Topic Last Modified: 2013-02-21

This section includes two types of best practices:

Best Practices for Backup and Restoration

To facilitate your backup and restoration process, apply the following best practices when you back up or restore your data:

  • Perform regular backups at appropriate intervals. The simplest and most commonly used backup type and rotation schedule is a full, nightly backup of the entire SQL Server database. Then, if restoration is necessary, the restoration process requires only one backup, and no more than a day’s data should be lost.

  • If you use cmdlets or the Lync Server Control Panel to make configuration changes, use the Export-CsConfiguration cmdlet to take a snapshot backup of the topology configuration file (Xds.mdf) after you make the changes, so that you won't lose the changes if you need to restore your databases. Note that this configuration is backed up in XML format and compressed as a ZIP file.

  • Make sure that the shared folder you plan to use for backing up Lync Server has sufficient disk space to hold all the backed up data.

  • Schedule backups when Lync Server usage is typically low, to improve server performance and user experience.

  • Make sure that the location where you back up data is secure (we recommend a remote location).

  • Keep the backup files where they will be available, in case you need to restore the data.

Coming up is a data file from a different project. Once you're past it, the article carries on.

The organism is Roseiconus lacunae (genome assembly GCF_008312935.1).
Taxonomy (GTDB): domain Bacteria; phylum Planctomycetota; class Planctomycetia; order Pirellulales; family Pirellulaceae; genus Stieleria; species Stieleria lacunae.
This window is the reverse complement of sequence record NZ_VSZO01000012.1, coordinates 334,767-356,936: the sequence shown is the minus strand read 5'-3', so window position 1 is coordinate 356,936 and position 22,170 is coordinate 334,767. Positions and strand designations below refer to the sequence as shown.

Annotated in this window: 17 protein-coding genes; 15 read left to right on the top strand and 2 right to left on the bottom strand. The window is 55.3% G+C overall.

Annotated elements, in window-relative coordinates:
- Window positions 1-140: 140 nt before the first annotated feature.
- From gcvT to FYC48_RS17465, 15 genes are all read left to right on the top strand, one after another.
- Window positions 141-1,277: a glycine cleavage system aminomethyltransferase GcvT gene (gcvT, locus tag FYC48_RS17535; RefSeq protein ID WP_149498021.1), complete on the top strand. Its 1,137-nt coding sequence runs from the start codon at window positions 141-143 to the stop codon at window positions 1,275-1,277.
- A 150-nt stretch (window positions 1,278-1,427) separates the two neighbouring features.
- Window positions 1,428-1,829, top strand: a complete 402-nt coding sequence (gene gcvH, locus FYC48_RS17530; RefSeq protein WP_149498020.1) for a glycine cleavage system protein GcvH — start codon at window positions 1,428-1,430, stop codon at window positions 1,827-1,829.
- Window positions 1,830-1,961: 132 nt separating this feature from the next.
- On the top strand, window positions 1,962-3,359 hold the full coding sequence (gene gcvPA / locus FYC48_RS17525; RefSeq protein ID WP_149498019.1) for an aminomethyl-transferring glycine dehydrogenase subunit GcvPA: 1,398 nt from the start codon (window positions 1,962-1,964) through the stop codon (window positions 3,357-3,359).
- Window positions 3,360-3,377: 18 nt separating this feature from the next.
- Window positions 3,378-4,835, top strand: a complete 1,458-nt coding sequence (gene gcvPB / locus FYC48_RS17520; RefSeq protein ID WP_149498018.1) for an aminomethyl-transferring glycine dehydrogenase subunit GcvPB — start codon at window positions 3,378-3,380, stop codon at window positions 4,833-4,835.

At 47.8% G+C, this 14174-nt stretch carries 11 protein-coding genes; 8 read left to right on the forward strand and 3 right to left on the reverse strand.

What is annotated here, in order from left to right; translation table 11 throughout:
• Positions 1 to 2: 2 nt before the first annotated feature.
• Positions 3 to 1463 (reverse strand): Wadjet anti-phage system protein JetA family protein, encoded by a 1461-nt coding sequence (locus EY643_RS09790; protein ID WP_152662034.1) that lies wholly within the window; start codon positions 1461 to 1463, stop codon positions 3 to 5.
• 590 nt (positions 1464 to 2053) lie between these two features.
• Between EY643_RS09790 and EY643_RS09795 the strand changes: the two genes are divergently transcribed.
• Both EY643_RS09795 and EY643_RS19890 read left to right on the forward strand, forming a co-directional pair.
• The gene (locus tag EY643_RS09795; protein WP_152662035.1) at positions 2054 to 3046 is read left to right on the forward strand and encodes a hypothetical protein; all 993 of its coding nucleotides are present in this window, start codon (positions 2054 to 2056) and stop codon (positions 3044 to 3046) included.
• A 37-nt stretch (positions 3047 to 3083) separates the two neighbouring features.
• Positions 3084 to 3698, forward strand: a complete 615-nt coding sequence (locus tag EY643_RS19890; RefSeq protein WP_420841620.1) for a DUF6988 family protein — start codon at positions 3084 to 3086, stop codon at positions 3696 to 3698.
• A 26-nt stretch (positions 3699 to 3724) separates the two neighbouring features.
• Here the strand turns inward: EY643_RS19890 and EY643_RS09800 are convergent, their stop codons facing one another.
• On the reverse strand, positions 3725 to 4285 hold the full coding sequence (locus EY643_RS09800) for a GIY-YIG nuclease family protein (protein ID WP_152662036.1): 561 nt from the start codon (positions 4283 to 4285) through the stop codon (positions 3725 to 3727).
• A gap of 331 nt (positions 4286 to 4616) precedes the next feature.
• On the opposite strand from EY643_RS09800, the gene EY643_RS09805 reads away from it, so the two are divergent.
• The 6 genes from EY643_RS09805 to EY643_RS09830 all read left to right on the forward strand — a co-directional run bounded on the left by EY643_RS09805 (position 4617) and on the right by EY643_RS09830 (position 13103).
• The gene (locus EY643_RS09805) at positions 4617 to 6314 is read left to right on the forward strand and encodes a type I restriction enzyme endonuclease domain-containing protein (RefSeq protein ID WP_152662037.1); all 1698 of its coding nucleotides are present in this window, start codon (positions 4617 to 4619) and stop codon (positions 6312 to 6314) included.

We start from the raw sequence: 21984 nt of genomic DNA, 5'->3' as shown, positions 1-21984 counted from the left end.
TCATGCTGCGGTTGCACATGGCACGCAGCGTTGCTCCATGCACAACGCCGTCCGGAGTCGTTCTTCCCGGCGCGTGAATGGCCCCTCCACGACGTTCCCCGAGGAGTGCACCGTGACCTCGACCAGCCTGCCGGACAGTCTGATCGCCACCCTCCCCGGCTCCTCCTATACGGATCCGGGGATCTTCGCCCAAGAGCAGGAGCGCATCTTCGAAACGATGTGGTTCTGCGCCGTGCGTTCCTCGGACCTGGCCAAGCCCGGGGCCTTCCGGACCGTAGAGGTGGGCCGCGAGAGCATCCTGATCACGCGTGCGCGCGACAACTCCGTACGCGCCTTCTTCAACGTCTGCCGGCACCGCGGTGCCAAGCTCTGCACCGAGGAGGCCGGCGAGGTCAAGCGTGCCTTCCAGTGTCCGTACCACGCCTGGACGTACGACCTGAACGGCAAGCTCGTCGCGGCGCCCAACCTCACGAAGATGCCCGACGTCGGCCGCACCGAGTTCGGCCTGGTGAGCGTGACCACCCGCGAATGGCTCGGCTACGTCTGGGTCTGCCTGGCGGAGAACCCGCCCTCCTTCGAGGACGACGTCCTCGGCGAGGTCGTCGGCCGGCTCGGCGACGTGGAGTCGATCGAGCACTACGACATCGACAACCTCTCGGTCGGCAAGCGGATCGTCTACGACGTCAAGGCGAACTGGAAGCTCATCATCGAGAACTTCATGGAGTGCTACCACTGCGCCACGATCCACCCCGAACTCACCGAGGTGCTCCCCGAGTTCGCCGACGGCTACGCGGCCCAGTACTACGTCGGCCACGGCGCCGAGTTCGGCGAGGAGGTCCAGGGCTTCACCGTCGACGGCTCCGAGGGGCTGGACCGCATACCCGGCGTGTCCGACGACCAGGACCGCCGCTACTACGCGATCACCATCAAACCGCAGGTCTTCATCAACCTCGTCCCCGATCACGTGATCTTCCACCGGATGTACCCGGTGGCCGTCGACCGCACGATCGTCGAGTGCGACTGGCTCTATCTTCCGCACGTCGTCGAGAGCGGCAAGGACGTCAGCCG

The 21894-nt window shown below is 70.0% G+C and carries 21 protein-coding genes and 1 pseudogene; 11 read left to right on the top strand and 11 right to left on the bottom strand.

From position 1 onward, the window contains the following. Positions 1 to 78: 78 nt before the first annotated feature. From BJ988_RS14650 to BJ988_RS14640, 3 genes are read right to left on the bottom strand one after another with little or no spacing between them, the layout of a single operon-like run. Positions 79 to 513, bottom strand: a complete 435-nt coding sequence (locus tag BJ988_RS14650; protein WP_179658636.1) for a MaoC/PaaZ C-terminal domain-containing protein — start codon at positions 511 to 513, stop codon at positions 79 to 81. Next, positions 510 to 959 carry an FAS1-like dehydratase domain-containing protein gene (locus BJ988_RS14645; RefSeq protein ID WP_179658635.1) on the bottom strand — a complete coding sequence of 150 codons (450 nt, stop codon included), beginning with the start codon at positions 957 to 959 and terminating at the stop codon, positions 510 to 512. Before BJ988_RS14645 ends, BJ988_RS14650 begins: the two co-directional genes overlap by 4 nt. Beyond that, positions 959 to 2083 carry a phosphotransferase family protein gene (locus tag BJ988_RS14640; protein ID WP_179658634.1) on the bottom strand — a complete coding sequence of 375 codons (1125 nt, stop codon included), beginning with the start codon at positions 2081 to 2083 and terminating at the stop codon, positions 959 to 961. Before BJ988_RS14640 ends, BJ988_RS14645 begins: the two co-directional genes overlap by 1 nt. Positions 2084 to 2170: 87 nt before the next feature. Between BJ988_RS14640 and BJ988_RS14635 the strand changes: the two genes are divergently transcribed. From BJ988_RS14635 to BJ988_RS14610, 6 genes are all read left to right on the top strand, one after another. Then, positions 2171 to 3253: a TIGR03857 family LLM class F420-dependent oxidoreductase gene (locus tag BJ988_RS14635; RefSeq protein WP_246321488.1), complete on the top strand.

• Plan for and schedule periodic testing of the restoration processes that are supported by your organization.

  • Validate your backup and restoration processes in advance to make sure that they work as expected.

Best Practices for Minimizing the Impact of a Disaster

The best strategy for dealing with disastrous service interruptions (caused by unmanageable events such as power outages or sudden hardware failures) is to assume they will happen, and to plan accordingly.

If Lync services, with a minimum of disruption and outage, are business-critical for your organization, you should consider implementing paired pools of Front End Servers, as described in Planning for high availability and disaster recovery. Then, if one of these pools has a disaster, an administrator can switch the users of that pool to be served by the other pool, with a minimum of downtime.

The disaster management plans that you develop as part of your backup and restoration strategy should include the following:

  • Keeping your software media, and your software and firmware updates, readily available.

  • Maintaining hardware and software records.

  • Backing up your data regularly and monitoring the integrity of your backups.

  • Training your staff in disaster recovery, documenting procedures, and implementing disaster recovery simulation drills.

  • Keeping spare hardware available, or, if you have a service level agreement (SLA), contracting with hardware vendors and suppliers for prompt replacements.

  • Separating the location of your transaction log files (.ldf files) and database files (.mdf files).